Alhamra Museum of Assaraya (Red Castle Museum). Libya’s national museum, which spans 5,000 years of history. Located on the fringes of the medina, in a large palace complex with multiple courtyards that dominates the city skyline. Several Ottoman-era classical sculptures and fountains can be seen around the castle.
A growing number of palaces (particularly during the Karamanli era) are being renovated and made public. The medina’s fundamental street design was established during the Roman era, when the walls were built to defend the city from invasions from the interior of Tripolitania, and is considered well-planned, maybe even better than current street patterns. A sea-facing wall was erected to the city in the eighth century.
Bab Zanata in the west, Bab Hawara in the southeast, and Bab Al-Bahr in the north wall offered access to the ancient town.
The city walls remain intact and may be scaled for excellent views of the city. Fine jewelry and clothing may be bought in the local marketplaces, and the bazaar is especially noted for its traditional crafts. Libya’s national museum is housed in a beautiful contemporary structure in the Red Castle. Many artifacts from the country’s Roman and Greek eras are on display, including gems from the World Heritage sites of Leptis Magna and Sabratha, as well as politically charged exhibits like Gadaffi’s Volkswagen Beetle automobile from the 1960s.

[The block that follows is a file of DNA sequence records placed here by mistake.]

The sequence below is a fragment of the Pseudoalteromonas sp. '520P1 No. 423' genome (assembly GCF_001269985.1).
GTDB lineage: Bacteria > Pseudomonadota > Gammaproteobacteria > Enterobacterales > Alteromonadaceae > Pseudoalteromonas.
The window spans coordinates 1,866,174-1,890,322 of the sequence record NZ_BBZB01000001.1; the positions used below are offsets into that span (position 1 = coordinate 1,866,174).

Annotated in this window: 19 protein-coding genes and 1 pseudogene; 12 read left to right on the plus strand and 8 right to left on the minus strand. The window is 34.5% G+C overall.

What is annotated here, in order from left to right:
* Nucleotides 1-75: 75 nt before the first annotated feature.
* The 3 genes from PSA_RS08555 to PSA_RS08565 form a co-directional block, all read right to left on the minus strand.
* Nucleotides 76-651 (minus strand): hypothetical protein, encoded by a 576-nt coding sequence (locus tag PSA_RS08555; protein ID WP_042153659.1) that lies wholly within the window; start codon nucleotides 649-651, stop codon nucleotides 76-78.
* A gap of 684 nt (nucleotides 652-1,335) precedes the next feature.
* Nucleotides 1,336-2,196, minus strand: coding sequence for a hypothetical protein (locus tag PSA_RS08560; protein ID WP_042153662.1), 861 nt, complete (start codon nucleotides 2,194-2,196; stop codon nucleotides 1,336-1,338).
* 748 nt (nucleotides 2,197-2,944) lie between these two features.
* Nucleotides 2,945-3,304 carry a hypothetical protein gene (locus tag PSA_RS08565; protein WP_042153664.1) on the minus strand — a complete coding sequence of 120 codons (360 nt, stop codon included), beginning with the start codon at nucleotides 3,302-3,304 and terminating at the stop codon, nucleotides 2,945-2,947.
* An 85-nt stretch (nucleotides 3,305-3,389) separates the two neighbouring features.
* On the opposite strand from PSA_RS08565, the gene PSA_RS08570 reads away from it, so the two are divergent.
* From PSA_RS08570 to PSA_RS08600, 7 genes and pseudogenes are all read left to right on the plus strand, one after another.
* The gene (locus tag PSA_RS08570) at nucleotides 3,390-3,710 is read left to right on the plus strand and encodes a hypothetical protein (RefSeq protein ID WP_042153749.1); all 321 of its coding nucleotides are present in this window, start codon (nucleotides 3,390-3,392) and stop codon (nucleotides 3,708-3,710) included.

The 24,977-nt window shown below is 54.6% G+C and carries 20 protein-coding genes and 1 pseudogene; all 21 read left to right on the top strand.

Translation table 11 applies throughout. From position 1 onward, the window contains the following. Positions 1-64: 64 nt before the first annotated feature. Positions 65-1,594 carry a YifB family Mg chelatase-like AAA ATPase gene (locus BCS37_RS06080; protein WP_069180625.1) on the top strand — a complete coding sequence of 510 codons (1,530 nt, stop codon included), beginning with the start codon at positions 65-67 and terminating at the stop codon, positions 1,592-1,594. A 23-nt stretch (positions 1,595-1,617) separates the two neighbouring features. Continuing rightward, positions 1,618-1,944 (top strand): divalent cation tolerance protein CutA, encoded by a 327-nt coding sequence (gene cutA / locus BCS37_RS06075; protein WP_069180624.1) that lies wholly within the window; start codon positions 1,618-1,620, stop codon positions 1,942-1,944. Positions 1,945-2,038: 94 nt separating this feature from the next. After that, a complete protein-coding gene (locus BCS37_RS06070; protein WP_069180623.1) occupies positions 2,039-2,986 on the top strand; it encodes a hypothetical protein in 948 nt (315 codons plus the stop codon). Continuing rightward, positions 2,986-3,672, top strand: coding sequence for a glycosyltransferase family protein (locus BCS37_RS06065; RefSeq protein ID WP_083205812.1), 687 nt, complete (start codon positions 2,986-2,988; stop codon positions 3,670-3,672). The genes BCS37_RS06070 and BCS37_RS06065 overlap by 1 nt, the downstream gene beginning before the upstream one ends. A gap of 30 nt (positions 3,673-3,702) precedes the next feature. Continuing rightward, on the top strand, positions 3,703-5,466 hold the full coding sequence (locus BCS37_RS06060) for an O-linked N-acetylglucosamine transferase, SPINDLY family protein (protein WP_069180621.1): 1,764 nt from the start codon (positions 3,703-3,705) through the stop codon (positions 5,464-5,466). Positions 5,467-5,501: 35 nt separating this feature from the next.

Martyrs’ Square is located in the heart of the city. Green Square was the previous name for this area. This is a well-liked meeting spot. The historic city walls may be seen from here. Some of the retail streets begin here as well. The plaza is often utilized for rallies (mostly against the Syrian administration) and as a display area for motorcyclists. There is little to see in the plaza itself.